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Why DC is the place to be this weekend if you are interested in big data for development

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If you haven’t registered yet for the Big Data Exploration event at the World Bank on March 15-17, you really should. After stops in Venice, Vienna, and a pre-event at Washington DC, data divers assemble at DC this weekend to take another crack at issues related to poverty measurement, plus fraud/anti-corruption in operations and to demonstrate whether and how practitioners can use big/open data to get results for traditionally knotty development problems (which are relatively difficult or expensive to resolve using standard techniques).

We started a few weeks ago with what seemed like unrealistic hope -- and incredibly enough, things are still on track at the moment. And here’s what we think makes the DC event so exciting:

1.   The questions are becoming more precise, which means you can have a greater impact. As we have been reminded frequently, data - big, small or otherwise - isn’t very useful unless you ask the right questions. We started with big ideas - and the ideas are still full of ambition - but we are beginning to narrow them down into answerable, meaningful questions, thanks to the help of our experts and the feedback we received at earlier events. Here are some of the questions we’ll explore - it’s still a tentative list, and will likely morph substantially during the event (after all of you have weighed in!) but it gives you an idea (and there will likely be additional pitches during the event as well). Our experts will be there to answer your questions and provide you with insights into the issues that keep them awake at night! Beginning to answer some of these questions will be a big win and a great contribution to development efforts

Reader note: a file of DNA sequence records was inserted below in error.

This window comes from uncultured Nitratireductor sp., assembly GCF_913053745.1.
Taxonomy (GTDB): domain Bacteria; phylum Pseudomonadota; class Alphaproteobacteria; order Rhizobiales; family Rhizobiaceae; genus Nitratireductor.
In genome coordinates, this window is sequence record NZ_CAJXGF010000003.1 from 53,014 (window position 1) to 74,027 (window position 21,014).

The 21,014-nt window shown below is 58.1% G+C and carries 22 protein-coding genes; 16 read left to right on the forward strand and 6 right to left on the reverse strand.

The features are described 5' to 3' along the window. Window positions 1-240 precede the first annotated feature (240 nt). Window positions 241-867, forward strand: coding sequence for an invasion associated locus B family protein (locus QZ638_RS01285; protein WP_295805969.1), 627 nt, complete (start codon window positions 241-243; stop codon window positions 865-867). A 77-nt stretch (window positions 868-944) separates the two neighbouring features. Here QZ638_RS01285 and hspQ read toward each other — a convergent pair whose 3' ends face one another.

2.   You will have more data to look at - thanks to the poverty and fraud/anti corruption experts and specialists, and of course our partners at QCRI, UNDP, UNDB, and Global Pulse, we should have quite a varied and interesting list of datasets to work with (apart from all the open data in the world). Some already on the list include:

  1. A large Twitter dataset in Arabic (translators will be at hand during the event)
  2. Retail data from Colombia
  3. Supermarket price data from South Africa
  4. Paved roads map from the Bank
  5. Contracts data from the World Bank
  6. Contracts data from multiple agencies via UNDB
  7. Text messages from East Africa (Text to Change)
  8. The UNDP’s workforce data from 2008-2012
  9. UNDP program budget and expenditure data by station from 2008-2011
  10. And much more

Just having a catalog of these data sources is a nice start; let’s see what you can do with it

3.   There is a growing, global community of practitioners you can connect with - it’s been fantastic to see how many individuals/groups have participated in the data dives already and how many more you are likely to meet this weekend. Patrick Meier from QCRI will be here, Irina Stavenscaia and Erdal Esin  from UNDP will join us, we expect that Anoush Tatevossian from Global Pulse will be here, and you will meet a large number of folks from the Bank (Wolfgang Fengler, Neil Fantom, Aleem Waljee, Nobuo Yoshida, Amparo Ballivian, Simon Robertson) among them). We’re also thrilled that Benjamin Renoust (all the way from France!) will continue his social networking analysis of Bank contracts, Marc Maxson will take another shot at auditing the world, and we’ll also build on some of the work started during the International Open Data Day. We like to think that this is the beginning of a global community that could help bring together  those who are interested in the intersection of bigdata and development issues. And, btw, we happen to believe that data scientist for development might not be such a bad career option for the future!

Yes it’s going to be as fun, as exciting, and as meaningful as it sounds. Bring your ideas, your data, your insights, your connections to the event and see what happens to them when they meet real questions and people committed to answering them. See you there.


Prasanna Lal Das

Lead Knowledge Management Officer, Trade & Competitiveness

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